How are you enjoying the unprecedented 2020 Major League Baseball season thus far?
The game pretty much remains the same between the two chalk lines, but outside conditions are closer to a video game than the real deal. Crowds have been replaced by cardboard cutouts and digital replicas while crowd noise is a pre-recorded din. Game announcers, both television and radio, are affected as well. Crews aren’t traveling to away games, so their commentary is at the mercy of the camera guys who actually are inside the stadium. That’s why when a player smokes a ball into the outfield gap or down the lines you don’t know if he’s settling for a double or shooting for a triple. The commentators are having to wait for the right shot in order to give all the information.
Personally, I don’t hate any of it. It’s all better than nothing, which is what we’ve been saddled with the last four months before “Opening Day.”
One early on-the-field takeaway is that it seems like having good pitching is going to play a bigger role than ever before. Pitching (and driving guys in from scoring position) is what propels a team through the postseason, and what is this shortened regular season if not a playoff to gain entry to the playoffs. That’s why Atlanta Braves manager Brian Snitker had to designate seventh-year pitcher Mike Foltynewicz for assignment. Designated for assignment, or DFA’d as it is often referred, is one of those baseball terms I admittedly have to look up every time it happens to a player I care about. For those of you who are like me, it’s definitely not a good thing. The DFA means that the player, Folty in this case, is removed from his team’s active roster, and the team has a week to either find a trade partner or place that player on waivers for anyone to grab. He could remain with the club if unclaimed or no trade is made.
Not to rub salt in the guy’s open wound, but I’ve pretty much been anti-Folty ever since he came around. I wasn’t actively cheering against the guy, I just didn’t get the fascination. He has (had?) great stuff when he’s able to touch the upper-90s with his fastball, but he’s far too reactionary and inconsistent for what I want from a starting pitcher. His temperament has been more what you would see out of a closer, not the calm, cool and collected behavior of most successful starters. Is it frustrating when you can’t seem to find the strike zone, or you do and it’s not called a strike. Absolutely. But to use another sport as an example, good quarterbacks don’t let one interception throw them off for an entire game. Tom Brady takes off his helmet, shouts a curse word with the camera zoomed right in on his face, and gets back out there to lead his team to victory next time he gets the football. You just did not see any of that from Foltynewicz out on the mound. The guy would look like a Hall of Famer for three starts and a Class A rookie the next three. His career numbers reflect that as he carries a 44-42 win-loss record with a 4.33 earned run average. He’s struck out nearly a batter per inning, which is great for a starter, but also allowed better than a hit per frame. The guy is a rollercoaster at a position where you want to see something closer to a train, steadily moving forward and never looking back.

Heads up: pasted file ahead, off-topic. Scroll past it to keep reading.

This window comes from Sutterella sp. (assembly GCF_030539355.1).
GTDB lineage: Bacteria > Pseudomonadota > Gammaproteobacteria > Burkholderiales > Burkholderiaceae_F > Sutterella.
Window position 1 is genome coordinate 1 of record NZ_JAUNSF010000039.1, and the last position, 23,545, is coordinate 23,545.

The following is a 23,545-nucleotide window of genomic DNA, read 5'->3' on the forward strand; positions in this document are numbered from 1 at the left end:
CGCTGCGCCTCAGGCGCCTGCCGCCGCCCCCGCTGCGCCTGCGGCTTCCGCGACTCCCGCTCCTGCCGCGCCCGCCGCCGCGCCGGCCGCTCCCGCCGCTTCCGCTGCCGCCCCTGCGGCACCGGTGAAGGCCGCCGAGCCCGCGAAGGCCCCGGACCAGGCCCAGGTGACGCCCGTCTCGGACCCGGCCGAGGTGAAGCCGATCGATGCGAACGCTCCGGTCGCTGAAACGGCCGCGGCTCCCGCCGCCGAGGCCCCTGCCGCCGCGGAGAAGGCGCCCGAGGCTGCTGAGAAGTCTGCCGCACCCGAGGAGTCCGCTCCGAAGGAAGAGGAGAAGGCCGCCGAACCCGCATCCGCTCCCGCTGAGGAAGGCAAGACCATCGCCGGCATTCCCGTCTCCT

Folty’s velocity was down in his exhibition start against the Marlins last week. He blamed it on a faulty radar gun (one that was registering his Miami counterpart in the upper-90s) and the rainy weather. Snitker gave him another shot Monday and that’s when we got the final straw. Foltynewicz lasted only 3 1/3 innings while surrendering six runs to the Tampa Bay Rays. I left the living room only for a little while and came back to find Atlanta in a huge hole. I’d like to think the Braves manager had his mind made up right then and there. Every inning of every game counts in a 60-game season, so the Braves cannot afford outings like that from their starters.
So now we say goodbye to Mike Foltynewicz. I certainly don’t wish the guy any ill will and I hope he can get his game working on a more consistent basis.
I also hope he serves as a cautionary tale for one Sean Newcomb. Chop ’til you drop, folks.